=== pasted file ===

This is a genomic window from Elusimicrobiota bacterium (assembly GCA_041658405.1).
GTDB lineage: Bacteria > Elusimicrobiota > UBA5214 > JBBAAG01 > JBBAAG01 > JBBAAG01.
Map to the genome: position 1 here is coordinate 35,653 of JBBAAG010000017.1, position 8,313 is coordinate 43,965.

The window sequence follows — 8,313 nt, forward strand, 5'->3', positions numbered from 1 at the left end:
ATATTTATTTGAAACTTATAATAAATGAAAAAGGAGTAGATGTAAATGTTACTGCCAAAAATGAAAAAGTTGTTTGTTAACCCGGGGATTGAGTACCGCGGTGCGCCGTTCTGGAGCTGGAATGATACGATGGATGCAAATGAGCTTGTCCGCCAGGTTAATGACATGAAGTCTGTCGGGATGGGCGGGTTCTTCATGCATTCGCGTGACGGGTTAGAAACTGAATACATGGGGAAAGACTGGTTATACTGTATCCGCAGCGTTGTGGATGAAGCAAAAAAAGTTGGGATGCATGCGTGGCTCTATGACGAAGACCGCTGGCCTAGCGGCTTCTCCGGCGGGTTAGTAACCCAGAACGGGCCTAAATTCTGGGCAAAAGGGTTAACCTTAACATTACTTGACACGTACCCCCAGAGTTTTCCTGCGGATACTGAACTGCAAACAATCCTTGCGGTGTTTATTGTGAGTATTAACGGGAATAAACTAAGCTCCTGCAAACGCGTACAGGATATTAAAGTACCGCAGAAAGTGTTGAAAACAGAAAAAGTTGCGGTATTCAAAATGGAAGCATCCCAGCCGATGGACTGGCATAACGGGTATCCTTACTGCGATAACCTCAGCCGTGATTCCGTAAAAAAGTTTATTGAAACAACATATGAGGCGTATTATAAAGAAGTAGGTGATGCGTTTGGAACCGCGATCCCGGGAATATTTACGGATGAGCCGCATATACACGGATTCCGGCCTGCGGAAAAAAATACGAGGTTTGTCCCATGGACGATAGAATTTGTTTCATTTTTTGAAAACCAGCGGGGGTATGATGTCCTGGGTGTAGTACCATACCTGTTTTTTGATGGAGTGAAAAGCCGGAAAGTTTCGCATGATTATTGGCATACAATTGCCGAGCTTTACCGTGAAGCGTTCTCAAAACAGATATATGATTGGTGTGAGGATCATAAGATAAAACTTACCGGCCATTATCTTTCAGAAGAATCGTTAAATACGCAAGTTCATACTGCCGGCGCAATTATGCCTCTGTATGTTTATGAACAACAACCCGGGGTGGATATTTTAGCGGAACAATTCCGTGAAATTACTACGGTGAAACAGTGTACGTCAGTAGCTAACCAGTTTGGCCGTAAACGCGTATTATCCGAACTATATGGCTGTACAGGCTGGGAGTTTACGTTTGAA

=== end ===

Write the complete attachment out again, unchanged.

This is a genomic window from Elusimicrobiota bacterium (assembly GCA_041658405.1).
GTDB lineage: Bacteria > Elusimicrobiota > UBA5214 > JBBAAG01 > JBBAAG01 > JBBAAG01.
Map to the genome: position 1 here is coordinate 35,653 of JBBAAG010000017.1, position 8,313 is coordinate 43,965.

The window sequence follows — 8,313 nt, forward strand, 5'->3', positions numbered from 1 at the left end:
ATATTTATTTGAAACTTATAATAAATGAAAAAGGAGTAGATGTAAATGTTACTGCCAAAAATGAAAAAGTTGTTTGTTAACCCGGGGATTGAGTACCGCGGTGCGCCGTTCTGGAGCTGGAATGATACGATGGATGCAAATGAGCTTGTCCGCCAGGTTAATGACATGAAGTCTGTCGGGATGGGCGGGTTCTTCATGCATTCGCGTGACGGGTTAGAAACTGAATACATGGGGAAAGACTGGTTATACTGTATCCGCAGCGTTGTGGATGAAGCAAAAAAAGTTGGGATGCATGCGTGGCTCTATGACGAAGACCGCTGGCCTAGCGGCTTCTCCGGCGGGTTAGTAACCCAGAACGGGCCTAAATTCTGGGCAAAAGGGTTAACCTTAACATTACTTGACACGTACCCCCAGAGTTTTCCTGCGGATACTGAACTGCAAACAATCCTTGCGGTGTTTATTGTGAGTATTAACGGGAATAAACTAAGCTCCTGCAAACGCGTACAGGATATTAAAGTACCGCAGAAAGTGTTGAAAACAGAAAAAGTTGCGGTATTCAAAATGGAAGCATCCCAGCCGATGGACTGGCATAACGGGTATCCTTACTGCGATAACCTCAGCCGTGATTCCGTAAAAAAGTTTATTGAAACAACATATGAGGCGTATTATAAAGAAGTAGGTGATGCGTTTGGAACCGCGATCCCGGGAATATTTACGGATGAGCCGCATATACACGGATTCCGGCCTGCGGAAAAAAATACGAGGTTTGTCCCATGGACGATAGAATTTGTTTCATTTTTTGAAAACCAGCGGGGGTATGATGTCCTGGGTGTAGTACCATACCTGTTTTTTGATGGAGTGAAAAGCCGGAAAGTTTCGCATGATTATTGGCATACAATTGCCGAGCTTTACCGTGAAGCGTTCTCAAAACAGATATATGATTGGTGTGAGGATCATAAGATAAAACTTACCGGCCATTATCTTTCAGAAGAATCGTTAAATACGCAAGTTCATACTGCCGGCGCAATTATGCCTCTGTATGTTTATGAACAACAACCCGGGGTGGATATTTTAGCGGAACAATTCCGTGAAATTACTACGGTGAAACAGTGTACGTCAGTAGCTAACCAGTTTGGCCGTAAACGCGTATTATCCGAACTATATGGCTGTACAGGCTGGGAGTTTACGTTTGAA